The video is 2.35:1 anamorphic. The transfer brings out how ripped Swayze was. He’s not faking being an action star. The audio is 5.1 DTS-HD Surround, The speakers put you in the middle of the bar fights. You may want to duck when you hear a table crash behind you. There’s also 2.0 DTS-HD Stereo. The movie is subtitled.
Audio Commentaries include the first with director Rowdy Herrington and another giving mega-fans Kevin Smith and Scott Mosier. Herrington tells quite a few stories covered in the video interviews. Smith and Mosier are doing a more focused version of their Smodcast.
The Making of Road House (63:14) interviews with director Rowdy Herrington, actors Kelly Lynch, John Doe, Kevin Tighe, Julie Michaels, Red West, Lisa Niemi Swayze, casting director Jackie Burch, director of photography Dean Cundey, editor Frank Urioste and more… Kelly Lynch said they were in on the joke, but played it straight. This was a Samurai-Western fusion according to cast and grew. They explain how the production became legendary.
Remembering Patrick (15:06) allows his widow Lisa Niemi Swayze and the cast discuss why they enjoyed working with Swayze.
A Conversation with director Rowdy Herrington (29:38) talks about him going from gaffer to director. He made Jack’s Back (out on Scream Factory) before hooking up with Joel Silver. They met on a legendary’s film shooting.
Pain Don’t Hurt: The Stunts of Road House (22:29) interviews with second unit director/stunt coordinator Charlie Picerni, Rowdy Herrington, John Doe, Kelly Lynch and others about the action. Kelly Lynch had no idea how much action was in the film from her reading of the script. They break down the throat ripping out scene. There were nine different fight scenes.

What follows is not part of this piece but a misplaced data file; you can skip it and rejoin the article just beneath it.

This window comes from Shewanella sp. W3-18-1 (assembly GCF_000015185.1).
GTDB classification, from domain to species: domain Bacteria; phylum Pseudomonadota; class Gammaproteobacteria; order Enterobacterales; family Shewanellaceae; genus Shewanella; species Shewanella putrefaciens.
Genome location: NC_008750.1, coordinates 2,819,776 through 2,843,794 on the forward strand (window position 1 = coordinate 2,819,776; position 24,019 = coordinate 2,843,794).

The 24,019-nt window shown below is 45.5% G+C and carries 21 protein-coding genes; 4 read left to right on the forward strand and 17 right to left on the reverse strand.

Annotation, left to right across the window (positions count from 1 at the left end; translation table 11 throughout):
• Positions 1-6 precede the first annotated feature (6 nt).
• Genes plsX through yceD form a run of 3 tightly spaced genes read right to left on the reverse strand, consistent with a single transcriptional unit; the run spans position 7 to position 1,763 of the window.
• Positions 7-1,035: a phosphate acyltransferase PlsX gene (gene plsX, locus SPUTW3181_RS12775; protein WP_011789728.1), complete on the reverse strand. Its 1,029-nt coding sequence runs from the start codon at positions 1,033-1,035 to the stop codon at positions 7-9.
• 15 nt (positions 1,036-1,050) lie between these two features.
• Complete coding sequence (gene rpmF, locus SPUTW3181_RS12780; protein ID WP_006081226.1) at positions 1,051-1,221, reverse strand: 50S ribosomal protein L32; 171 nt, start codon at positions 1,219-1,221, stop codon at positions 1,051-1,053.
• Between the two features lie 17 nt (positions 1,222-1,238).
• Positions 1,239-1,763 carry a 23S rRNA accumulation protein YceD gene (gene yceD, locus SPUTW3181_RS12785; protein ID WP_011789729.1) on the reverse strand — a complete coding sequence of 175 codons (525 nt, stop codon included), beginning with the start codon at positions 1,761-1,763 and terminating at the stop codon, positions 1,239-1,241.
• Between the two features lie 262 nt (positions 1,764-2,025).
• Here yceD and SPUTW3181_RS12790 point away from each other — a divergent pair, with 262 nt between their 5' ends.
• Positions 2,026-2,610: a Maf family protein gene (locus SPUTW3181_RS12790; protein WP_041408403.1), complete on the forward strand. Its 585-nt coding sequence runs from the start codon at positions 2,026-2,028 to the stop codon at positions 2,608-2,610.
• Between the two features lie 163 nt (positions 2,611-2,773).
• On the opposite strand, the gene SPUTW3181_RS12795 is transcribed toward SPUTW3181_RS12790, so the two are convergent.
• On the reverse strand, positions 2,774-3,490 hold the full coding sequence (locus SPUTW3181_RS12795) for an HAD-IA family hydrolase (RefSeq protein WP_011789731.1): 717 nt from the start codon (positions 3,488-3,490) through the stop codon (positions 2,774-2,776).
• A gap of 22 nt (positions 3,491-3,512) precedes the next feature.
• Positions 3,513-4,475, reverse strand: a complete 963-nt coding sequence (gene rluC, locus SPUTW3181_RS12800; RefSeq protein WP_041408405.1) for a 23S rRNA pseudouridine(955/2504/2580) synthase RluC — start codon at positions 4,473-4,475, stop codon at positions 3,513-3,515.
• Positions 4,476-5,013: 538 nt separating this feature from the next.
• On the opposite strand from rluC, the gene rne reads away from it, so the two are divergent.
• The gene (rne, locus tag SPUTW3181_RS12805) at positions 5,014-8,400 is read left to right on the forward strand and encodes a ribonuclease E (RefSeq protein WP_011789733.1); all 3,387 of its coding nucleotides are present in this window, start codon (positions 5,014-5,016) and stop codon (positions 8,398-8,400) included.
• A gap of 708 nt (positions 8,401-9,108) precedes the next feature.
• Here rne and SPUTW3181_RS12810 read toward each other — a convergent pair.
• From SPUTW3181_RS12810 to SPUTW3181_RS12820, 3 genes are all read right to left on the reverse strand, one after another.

The Music of Road House (9:22) lets cast and crew reflect on the late Jeff Healey. The set was fun since Jeff would provide music during the lunch breaks.
Michael Kamen also did the score. Red West (part of Elvis’ Memphis Mafia) was impressed by Healey.
What Would Dalton Do? (12:26) focuses on real nightclub bouncers who prefer to be called “Coolers.” They liked the film as they relate real tales of nasty customers.
On the Road House (17:23) is a vintage featurette with Patrick Swayze, Kelly Lynch, Rowdy Herrington, Marshall Teague and Benny Urquidez. Swayze talks about being the peaceful warrior as Dalton.
Vintage interviews (11:00) are extra footage from location interviews with Patrick Swayze, Ben Gazzara, Kelly Lynch, Sam Elliot, Benny Urquidez and Rowdy Herrington.
On the Set: Behind-the-Scenes Footage (3:44) includes the monster truck destorying a car dealership and bar fights.
Vintage Profile on Patrick Swayze (2:41) has Swayze talk about his bar time in Texas.
Theatrical Trailer (1:57) promises the best damn movie of the year.
Photo Gallery (3:20) is a montage from the production.
Shout! Factory presents Road House: Collector’s Edition. Directed by: Rowdy Herrington. Screenplay by: David Lee Henry & Hilary Henkin. Starring: Patrick Swayze, Ben Gazzara, Kelly Lynch & Sam Elliott. Running Time: 114 minutes. Rated: R. Released: September 6, 2016.
Joe Corey is the author of "The Seven Secrets of Great Walmart People Greeters." This is the last how to get a job book you'll ever need. He was Associate Producer of the documentary "Moving Midway." He's worked as local crew on several reality shows including Candid Camera, American's Most Wanted, Extreme Makeover Home Edition and ESPN's Gaters. He's been featured on The Today Show and CBS's 48 Hours. Dom DeLuise once said, "Joe, you look like an axe murderer." He was in charge of research and programming at the Moving Image Archive.